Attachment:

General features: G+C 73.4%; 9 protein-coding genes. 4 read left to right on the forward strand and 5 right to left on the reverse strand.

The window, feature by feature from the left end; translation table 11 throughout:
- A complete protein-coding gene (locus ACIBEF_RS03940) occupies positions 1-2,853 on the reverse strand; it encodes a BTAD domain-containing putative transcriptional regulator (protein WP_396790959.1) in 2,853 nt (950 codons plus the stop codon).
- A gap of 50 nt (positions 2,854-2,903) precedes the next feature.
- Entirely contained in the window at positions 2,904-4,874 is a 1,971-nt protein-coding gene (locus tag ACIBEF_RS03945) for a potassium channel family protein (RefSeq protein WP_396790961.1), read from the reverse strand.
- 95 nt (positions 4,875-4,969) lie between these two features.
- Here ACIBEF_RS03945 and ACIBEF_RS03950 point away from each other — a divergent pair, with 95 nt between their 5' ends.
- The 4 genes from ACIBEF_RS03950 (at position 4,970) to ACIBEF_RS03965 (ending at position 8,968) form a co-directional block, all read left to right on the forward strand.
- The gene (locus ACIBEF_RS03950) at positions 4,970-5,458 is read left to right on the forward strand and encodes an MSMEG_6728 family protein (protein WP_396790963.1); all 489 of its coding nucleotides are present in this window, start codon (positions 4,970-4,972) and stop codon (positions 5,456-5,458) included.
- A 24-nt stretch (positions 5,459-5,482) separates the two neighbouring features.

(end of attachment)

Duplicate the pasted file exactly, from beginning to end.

General features: G+C 73.4%; 9 protein-coding genes. 4 read left to right on the forward strand and 5 right to left on the reverse strand.

The window, feature by feature from the left end; translation table 11 throughout:
- A complete protein-coding gene (locus ACIBEF_RS03940) occupies positions 1-2,853 on the reverse strand; it encodes a BTAD domain-containing putative transcriptional regulator (protein WP_396790959.1) in 2,853 nt (950 codons plus the stop codon).
- A gap of 50 nt (positions 2,854-2,903) precedes the next feature.
- Entirely contained in the window at positions 2,904-4,874 is a 1,971-nt protein-coding gene (locus tag ACIBEF_RS03945) for a potassium channel family protein (RefSeq protein WP_396790961.1), read from the reverse strand.
- 95 nt (positions 4,875-4,969) lie between these two features.
- Here ACIBEF_RS03945 and ACIBEF_RS03950 point away from each other — a divergent pair, with 95 nt between their 5' ends.
- The 4 genes from ACIBEF_RS03950 (at position 4,970) to ACIBEF_RS03965 (ending at position 8,968) form a co-directional block, all read left to right on the forward strand.
- The gene (locus ACIBEF_RS03950) at positions 4,970-5,458 is read left to right on the forward strand and encodes an MSMEG_6728 family protein (protein WP_396790963.1); all 489 of its coding nucleotides are present in this window, start codon (positions 4,970-4,972) and stop codon (positions 5,456-5,458) included.
- A 24-nt stretch (positions 5,459-5,482) separates the two neighbouring features.